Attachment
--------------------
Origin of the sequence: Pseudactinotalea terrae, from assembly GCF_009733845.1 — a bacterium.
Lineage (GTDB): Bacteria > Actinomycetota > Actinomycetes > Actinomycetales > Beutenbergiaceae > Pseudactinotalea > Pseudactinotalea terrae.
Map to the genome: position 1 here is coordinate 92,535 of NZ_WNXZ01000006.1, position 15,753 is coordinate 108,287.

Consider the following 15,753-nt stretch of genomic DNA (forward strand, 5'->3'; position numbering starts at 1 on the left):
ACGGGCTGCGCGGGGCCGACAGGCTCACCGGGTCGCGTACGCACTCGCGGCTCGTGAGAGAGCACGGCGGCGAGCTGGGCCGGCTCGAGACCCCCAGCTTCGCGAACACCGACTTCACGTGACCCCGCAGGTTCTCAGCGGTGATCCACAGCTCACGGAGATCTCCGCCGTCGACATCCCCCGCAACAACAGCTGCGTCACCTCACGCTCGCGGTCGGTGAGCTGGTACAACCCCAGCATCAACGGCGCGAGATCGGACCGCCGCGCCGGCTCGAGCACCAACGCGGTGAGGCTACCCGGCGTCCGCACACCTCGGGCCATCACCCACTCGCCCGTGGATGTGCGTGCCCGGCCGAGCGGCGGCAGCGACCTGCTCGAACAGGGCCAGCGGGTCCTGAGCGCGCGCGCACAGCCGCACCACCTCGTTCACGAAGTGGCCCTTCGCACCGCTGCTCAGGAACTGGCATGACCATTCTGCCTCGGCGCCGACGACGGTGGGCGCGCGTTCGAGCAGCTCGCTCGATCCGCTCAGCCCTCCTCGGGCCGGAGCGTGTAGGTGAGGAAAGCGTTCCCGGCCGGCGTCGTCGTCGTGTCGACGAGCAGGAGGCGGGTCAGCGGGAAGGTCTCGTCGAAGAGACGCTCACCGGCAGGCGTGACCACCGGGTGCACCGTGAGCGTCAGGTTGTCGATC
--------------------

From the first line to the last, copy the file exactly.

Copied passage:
Origin of the sequence: Pseudactinotalea terrae, from assembly GCF_009733845.1 — a bacterium.
Lineage (GTDB): Bacteria > Actinomycetota > Actinomycetes > Actinomycetales > Beutenbergiaceae > Pseudactinotalea > Pseudactinotalea terrae.
Map to the genome: position 1 here is coordinate 92,535 of NZ_WNXZ01000006.1, position 15,753 is coordinate 108,287.

Consider the following 15,753-nt stretch of genomic DNA (forward strand, 5'->3'; position numbering starts at 1 on the left):
ACGGGCTGCGCGGGGCCGACAGGCTCACCGGGTCGCGTACGCACTCGCGGCTCGTGAGAGAGCACGGCGGCGAGCTGGGCCGGCTCGAGACCCCCAGCTTCGCGAACACCGACTTCACGTGACCCCGCAGGTTCTCAGCGGTGATCCACAGCTCACGGAGATCTCCGCCGTCGACATCCCCCGCAACAACAGCTGCGTCACCTCACGCTCGCGGTCGGTGAGCTGGTACAACCCCAGCATCAACGGCGCGAGATCGGACCGCCGCGCCGGCTCGAGCACCAACGCGGTGAGGCTACCCGGCGTCCGCACACCTCGGGCCATCACCCACTCGCCCGTGGATGTGCGTGCCCGGCCGAGCGGCGGCAGCGACCTGCTCGAACAGGGCCAGCGGGTCCTGAGCGCGCGCGCACAGCCGCACCACCTCGTTCACGAAGTGGCCCTTCGCACCGCTGCTCAGGAACTGGCATGACCATTCTGCCTCGGCGCCGACGACGGTGGGCGCGCGTTCGAGCAGCTCGCTCGATCCGCTCAGCCCTCCTCGGGCCGGAGCGTGTAGGTGAGGAAAGCGTTCCCGGCCGGCGTCGTCGTCGTGTCGACGAGCAGGAGGCGGGTCAGCGGGAAGGTCTCGTCGAAGAGACGCTCACCGGCAGGCGTGACCACCGGGTGCACCGTGAGCGTCAGGTTGTCGATC